It's the old principle: He who pays the piper, calls the tune -- which in this case becomes: When the government pays who is teaching, the government picks what is taught. 2 And that can be nothing but the destruction of "academic freedom" in any meaningful sense. Can anyone doubt what it would do to the freedom of thought -- to the freedom of this country -- had we a state-funded press that was consequently regulated by and accountable to the government? Can anyone imagine our nation's newsrooms with "government inspectors prowling their halls"? It is no less repressive -- Orwellian -- to allow such government control over our nation's classrooms, a control that will become only more suffocating as it climbs from the kindergartens to the colleges.

The specter of censorship is less an argument against giving tax dollars to vouchers schools than an argument for withdrawing tax dollars from all schools, which would effectively grant to education the same freedom given to religion, speech and the press.

Church & State offers some other, less dramatic reasons for opposing vouchers, such as: "Public schools are often disparaged for excessive levels of bureaucracy and 'red tape,' yet there are a number of instances in which private schools have received public aid through vouchers with embarrassing results." So voucher schools can be just as bad as public schools -- what a defense of the latter! But the article does reveal to the discerning reader the common causes of this shared problem: political access to tax dollars (that is, the lack of consumer sovereignty and responsibility) and the persistence of state entanglement. 3

Ultimately, what Church & State considers good arguments against vouchers are in fact better arguments against all government involvement in education. And if vouchers violate the First Amendment, it is only as an example of how the union of school and state violates the separation of church and state. But will this realization mean anything to Americans United? Will they remain true to their animating purpose, even to the point of rejecting public education? For while they condemn how voucher proponents "see the wall of separation between church and state as an obstacle," they themselves (along with other "civil libertarians") cannot forever sidestep the conflict between the Bill of Rights -- between civil liberty -- and their own commitment to the public school monopoly. 4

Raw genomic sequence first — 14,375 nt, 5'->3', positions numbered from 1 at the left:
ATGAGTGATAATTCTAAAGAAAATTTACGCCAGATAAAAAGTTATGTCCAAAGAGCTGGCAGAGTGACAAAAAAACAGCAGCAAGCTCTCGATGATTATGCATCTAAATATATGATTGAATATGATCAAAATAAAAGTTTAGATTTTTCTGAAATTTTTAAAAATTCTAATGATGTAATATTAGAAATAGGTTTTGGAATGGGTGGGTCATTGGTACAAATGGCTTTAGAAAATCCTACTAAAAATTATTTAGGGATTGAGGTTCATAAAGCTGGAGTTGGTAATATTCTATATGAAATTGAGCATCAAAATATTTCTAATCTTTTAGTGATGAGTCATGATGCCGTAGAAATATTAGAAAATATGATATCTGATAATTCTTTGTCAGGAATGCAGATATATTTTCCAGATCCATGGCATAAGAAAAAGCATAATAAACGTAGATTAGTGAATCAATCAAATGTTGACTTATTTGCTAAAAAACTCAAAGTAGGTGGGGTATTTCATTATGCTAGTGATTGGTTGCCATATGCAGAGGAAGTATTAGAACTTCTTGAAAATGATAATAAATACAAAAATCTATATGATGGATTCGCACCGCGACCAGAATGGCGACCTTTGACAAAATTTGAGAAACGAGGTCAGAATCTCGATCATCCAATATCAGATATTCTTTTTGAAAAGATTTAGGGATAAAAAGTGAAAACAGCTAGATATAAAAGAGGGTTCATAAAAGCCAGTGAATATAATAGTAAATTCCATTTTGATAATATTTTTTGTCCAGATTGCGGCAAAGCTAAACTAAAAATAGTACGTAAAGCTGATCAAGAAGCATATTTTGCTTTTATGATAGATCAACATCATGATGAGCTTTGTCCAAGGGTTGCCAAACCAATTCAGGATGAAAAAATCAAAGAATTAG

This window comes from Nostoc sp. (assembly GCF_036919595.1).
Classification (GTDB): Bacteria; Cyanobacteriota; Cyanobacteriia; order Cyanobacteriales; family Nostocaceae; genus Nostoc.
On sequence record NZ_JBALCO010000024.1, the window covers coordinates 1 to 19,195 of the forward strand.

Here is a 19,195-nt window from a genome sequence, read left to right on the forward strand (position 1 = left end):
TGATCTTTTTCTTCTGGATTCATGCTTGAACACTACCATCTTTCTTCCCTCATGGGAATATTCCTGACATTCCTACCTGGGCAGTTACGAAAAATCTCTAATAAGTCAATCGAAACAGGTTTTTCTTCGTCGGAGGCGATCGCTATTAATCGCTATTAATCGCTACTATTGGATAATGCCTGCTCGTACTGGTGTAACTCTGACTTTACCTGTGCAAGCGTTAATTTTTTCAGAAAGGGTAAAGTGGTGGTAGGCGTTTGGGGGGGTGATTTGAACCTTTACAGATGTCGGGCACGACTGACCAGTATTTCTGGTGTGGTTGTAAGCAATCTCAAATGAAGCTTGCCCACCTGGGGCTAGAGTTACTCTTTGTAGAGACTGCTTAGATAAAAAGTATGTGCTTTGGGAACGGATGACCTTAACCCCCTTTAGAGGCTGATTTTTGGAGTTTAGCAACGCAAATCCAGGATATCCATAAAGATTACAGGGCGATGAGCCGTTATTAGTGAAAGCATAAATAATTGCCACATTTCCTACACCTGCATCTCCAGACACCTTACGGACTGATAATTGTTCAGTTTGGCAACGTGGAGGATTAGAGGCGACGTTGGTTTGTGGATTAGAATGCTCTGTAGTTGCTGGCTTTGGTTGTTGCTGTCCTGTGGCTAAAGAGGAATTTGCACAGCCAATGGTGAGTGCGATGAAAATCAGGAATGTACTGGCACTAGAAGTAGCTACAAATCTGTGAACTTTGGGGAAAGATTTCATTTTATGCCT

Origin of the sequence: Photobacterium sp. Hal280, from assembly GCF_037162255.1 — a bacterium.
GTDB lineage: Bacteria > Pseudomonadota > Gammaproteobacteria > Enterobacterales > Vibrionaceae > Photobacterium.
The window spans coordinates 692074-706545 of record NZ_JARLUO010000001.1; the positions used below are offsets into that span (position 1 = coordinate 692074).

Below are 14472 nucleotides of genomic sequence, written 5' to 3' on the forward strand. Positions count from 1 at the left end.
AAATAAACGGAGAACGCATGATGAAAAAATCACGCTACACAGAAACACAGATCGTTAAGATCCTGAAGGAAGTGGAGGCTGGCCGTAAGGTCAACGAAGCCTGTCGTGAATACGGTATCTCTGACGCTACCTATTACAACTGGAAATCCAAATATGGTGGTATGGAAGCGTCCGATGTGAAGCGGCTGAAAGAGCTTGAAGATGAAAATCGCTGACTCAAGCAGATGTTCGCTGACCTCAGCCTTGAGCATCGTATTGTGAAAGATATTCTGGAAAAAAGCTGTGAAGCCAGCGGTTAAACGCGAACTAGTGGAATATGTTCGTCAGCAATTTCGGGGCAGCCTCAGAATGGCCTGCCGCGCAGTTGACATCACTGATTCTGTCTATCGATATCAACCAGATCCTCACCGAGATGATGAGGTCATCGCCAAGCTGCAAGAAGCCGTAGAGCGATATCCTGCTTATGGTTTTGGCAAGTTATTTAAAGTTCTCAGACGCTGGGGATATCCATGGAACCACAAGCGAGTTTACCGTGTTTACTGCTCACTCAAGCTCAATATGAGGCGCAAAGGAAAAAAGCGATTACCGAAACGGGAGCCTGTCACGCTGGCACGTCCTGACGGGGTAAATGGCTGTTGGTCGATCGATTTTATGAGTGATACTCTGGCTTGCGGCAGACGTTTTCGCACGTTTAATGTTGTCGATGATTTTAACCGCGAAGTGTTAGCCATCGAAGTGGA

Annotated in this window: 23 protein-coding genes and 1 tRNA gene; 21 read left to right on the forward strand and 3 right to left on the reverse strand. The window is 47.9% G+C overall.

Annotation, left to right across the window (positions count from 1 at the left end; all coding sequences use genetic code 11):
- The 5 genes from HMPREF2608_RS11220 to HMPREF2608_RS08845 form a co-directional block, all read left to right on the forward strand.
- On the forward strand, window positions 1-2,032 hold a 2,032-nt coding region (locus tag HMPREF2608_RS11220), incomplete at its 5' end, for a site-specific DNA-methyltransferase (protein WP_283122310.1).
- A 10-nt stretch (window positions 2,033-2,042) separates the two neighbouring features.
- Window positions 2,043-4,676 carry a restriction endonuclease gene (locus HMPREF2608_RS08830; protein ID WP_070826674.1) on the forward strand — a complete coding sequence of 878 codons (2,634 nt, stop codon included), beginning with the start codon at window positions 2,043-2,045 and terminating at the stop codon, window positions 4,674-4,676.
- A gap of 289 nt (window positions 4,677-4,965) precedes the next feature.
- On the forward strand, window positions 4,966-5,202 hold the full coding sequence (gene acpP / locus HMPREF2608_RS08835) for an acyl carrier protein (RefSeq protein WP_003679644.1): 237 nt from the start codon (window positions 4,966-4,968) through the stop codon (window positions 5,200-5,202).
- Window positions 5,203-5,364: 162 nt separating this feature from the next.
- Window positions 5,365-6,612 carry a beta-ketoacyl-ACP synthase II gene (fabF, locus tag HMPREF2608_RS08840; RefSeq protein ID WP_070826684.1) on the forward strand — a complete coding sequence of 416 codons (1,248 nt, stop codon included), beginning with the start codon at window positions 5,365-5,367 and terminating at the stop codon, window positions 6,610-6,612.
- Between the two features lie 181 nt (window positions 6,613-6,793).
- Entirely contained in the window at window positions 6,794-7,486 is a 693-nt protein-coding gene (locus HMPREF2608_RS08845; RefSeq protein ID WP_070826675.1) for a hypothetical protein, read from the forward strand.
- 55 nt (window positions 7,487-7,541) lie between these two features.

1. Thomas Jefferson, who gave us the "wall of separation" metaphor, left no doubt as to his answer: "[T]o compel a man to furnish contributions of money for the propagation of opinions which he disbelieves and abhors, is sinful and tyrannical" -- Bill for Establishing Religious Freedom (1777). For other points of confluence between religious freedom and educational freedom, see my "Freedom of Education: A Civil Liberty" in the August 2001 Ideas on Liberty. It is also available at .

  2. This principle always assumes a protean character in the hands of our "civil libertarians." Surely they will not demand "regulation and accountability" for state-funded voucher schools while defending "academic freedom" for state-funded public schools.

  3. Voucher money goes straight from the government to the school. It is Uncle Sam, not a parent, who makes the payment.

  4. Besides the First Amendment, there is the matter of the Ninth, which states, "The enumeration in the Constitution of certain rights shall not be construed to deny or disparage others retained by the people." At the time of the adoption of the Bill of Rights, freedom of education was a right retained and exercised by the great majority of American citizens, "thus building a wall of separation" between school and state.
Barry Loberfeld
Barry Loberfeld

Postscript: By the date of publication, the Supreme Court (in a 5-4 decision) had affirmed the constitutionality of school vouchers.